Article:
Keep Your Marriage Strong by Asking Different Questions

Shift your perspective by training yourself to ask different questions than you might naturally ask. 

Think differently

In my last post, I promised to continue this week with some specific suggestions to keep your marriage strong from the long haul. Today’s suggestion is that you learn to ask different questions.

One of the forces weakening marriages and causing an uptick in “gray divorce” in the past decade is that the wrong belief that the purpose of marriage is essentially our own personal happiness. If this is true, then our marriages can be sustained only as long as our fickle and fleeting feelings are maintained, or as long as our mate does the thing that we insist they do to meet our needs.

Instead, I say, let’s look at marriage as a covenant based on selfless love – something higher than ourselves and our own happiness.

An Unhealthy Focus On Self

It seems this “me-centered” marriage paradigm has grown immeasurably since the baby boomer “me generation” began passing through mid-life. This unhealthy pre-occupation with self-promotion, self-protection, and self-centeredness has spread throughout subsequent generations.

I used to write for Your Tango’s now-defunct Traditional Marriage section. I wrote a post there entitled, “Why After 30 Years of Marriage the Best is Yet to Come.” In that article I said this:

If you have a habit of holding your spouse responsible for your happiness, you definitely need to learn to take that responsibility upon yourself. However, remember that if you view your marriage as being mostly about your rights and what you get out of the bargain, in the long run, you are going to end up bitter and disappointed.

On the other hand, if you see your marriage primarily as an opportunity to selflessly love and generously serve your wife or husband to the best of your ability, you will the reap the long-lasting benefit of a strong and close relationship.

Don’t buy the lie that a 50/50 marriage is ideal. Instead, go for 100/100, where each of you holds nothing back and gives all you have to the other.

My wife and I strive to live a paradigm of selfless love. We aren’t nearly perfect at it, but I believe this is one of the many reasons we keep believing that our best years are always in front of us. We refuse to believe the lie of inevitable marriage decline.

Asking Differently

Selfless love is the cornerstone of a strong marriage – one that will stand the test of time. It’s not necessarily easy or natural to love without conditions especially when our spouse isn’t doing the same.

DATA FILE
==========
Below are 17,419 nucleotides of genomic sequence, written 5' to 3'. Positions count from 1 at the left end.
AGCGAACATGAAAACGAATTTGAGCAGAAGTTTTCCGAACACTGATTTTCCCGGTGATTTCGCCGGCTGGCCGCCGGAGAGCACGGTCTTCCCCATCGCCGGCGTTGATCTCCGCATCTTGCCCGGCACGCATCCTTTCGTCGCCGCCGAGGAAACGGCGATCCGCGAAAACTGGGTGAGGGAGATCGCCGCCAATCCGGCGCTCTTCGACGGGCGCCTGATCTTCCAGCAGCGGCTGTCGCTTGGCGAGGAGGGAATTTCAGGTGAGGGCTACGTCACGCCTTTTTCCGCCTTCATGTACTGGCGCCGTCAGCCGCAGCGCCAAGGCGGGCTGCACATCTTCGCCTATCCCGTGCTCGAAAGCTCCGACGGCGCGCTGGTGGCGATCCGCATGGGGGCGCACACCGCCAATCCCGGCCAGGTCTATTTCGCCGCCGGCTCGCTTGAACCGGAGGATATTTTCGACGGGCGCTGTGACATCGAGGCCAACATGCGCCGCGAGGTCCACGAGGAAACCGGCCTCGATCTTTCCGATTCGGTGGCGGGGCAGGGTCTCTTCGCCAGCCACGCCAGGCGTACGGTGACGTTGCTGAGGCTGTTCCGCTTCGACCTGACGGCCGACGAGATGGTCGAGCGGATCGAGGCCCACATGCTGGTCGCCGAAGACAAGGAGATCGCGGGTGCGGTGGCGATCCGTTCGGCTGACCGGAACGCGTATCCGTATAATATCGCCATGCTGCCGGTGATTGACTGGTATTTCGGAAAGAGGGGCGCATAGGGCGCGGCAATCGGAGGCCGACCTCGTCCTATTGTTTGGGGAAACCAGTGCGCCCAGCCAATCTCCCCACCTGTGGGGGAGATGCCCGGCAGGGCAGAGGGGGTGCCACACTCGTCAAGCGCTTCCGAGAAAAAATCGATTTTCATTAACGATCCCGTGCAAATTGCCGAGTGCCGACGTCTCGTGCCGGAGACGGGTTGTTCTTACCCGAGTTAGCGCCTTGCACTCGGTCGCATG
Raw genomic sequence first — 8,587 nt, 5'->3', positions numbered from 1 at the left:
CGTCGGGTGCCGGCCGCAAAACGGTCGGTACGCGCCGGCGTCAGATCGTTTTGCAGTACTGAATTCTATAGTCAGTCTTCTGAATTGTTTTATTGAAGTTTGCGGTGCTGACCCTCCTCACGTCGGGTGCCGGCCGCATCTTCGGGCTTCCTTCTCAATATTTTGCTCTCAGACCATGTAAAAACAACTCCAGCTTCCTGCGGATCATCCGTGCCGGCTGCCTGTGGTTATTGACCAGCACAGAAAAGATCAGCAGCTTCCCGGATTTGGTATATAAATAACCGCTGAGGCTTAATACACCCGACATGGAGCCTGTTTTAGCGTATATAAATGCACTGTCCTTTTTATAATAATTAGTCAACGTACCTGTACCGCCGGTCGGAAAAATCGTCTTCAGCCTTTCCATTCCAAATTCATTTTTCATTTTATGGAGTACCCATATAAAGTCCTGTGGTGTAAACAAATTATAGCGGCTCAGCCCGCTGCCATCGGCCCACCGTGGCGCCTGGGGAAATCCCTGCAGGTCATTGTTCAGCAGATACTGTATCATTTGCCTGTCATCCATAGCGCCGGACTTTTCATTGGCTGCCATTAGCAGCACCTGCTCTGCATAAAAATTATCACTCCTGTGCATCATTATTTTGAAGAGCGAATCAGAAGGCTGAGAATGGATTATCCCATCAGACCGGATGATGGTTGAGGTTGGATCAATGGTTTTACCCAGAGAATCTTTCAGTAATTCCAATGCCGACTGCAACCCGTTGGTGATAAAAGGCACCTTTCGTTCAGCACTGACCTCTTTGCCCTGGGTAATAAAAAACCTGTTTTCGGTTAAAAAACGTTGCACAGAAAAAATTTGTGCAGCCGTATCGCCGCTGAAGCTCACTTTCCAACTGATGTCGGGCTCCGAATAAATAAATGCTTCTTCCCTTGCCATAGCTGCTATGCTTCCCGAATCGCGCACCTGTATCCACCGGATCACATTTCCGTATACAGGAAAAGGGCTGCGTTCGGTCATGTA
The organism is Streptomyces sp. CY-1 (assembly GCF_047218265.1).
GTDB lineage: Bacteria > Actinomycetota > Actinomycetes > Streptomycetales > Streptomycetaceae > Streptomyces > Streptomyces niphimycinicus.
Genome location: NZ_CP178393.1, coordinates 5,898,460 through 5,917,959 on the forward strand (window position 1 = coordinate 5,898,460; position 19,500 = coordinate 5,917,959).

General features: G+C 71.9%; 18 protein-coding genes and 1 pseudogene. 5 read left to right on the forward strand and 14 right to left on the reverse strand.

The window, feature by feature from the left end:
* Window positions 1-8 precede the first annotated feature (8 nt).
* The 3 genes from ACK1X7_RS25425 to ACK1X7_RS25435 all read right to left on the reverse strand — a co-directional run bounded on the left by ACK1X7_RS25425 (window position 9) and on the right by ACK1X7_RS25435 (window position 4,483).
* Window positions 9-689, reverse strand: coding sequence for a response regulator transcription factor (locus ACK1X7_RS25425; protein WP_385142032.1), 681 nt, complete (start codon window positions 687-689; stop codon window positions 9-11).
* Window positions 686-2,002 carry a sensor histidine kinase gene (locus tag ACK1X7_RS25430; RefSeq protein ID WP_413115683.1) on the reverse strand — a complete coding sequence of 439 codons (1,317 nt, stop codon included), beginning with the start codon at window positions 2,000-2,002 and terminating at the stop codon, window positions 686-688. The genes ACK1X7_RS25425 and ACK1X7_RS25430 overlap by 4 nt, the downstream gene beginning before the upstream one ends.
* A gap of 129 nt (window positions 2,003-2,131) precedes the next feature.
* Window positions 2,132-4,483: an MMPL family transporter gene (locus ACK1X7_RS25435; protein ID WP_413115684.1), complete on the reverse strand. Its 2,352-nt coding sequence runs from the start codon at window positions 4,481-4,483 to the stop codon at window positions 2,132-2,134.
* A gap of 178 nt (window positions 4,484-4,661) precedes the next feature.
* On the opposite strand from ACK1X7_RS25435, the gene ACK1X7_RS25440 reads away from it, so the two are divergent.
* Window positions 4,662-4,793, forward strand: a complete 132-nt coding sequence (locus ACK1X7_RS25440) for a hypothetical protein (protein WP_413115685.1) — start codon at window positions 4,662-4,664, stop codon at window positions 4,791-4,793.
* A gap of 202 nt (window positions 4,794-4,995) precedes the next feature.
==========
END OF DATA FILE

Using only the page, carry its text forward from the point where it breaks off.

One approach to changing your thinking is to retrain yourself to ask different questions.

    • When you are tempted to ask, “What’s in it for me?” ask instead, “How can I bless my spouse?”
    • When you are tempted to ask, “What are my rights?” ask instead, “What is the right thing for our marriage and for my spouse?”
    • When you are tempted to ask, “What will advance my cause?” ask instead, “What will enhance my marriage?”
    • When you are tempted to ask, “What will I get out of this?” ask instead, “How can I be generous in this situation?”
    • When you are tempted to ask, “How can I win this argument?” ask instead, “How can we keep connected during this discussion?”

Learning to live as one flesh means we have to let go of the battle for self and learn to press into the reality that because we are one, we win when our spouse wins. Blessing him or her actually blesses us too! Taking such a one-flesh view of your marriage will totally change to way you see your spouse and your relationship.

Take the Risk

This thing of selfless love is risky business. There is no guarantee that your spouse will respond in kind. While selfless love is a compelling force for intimacy and passion, not everyone will respond to it. Remember, people are free to make their own choices; you can only control you.

Yet this is the kind of love we were shown by Jesus and the kind of love we are compelled to show to our spouses. He took the risk. He gave everything for us, for the sake of intimacy with us, knowing that many would reject his sacrifice and continue to live for themselves. He did it anyway.

So I urge you to step back and consider the reckless, selfless, sacrificial love of Christ. Rather than buying into the lies exemplified and extolled by the “me generation,” take the risk to love like Jesus does. It’s worth the risk.

Keep Your Marriage Strong for the Long Haul

Keeping your marriage strong means shifting your focus from yourself and your own happiness to your spouse and marriage and to keeping intimacy alive.

Strong for the long haul

“Gray divorce” has surged in recent years as older couples are increasingly ending their marriages at an alarming rate. News outlets from The Wall Street Journal to NPR have featured stories on this heartbreaking phenomenon.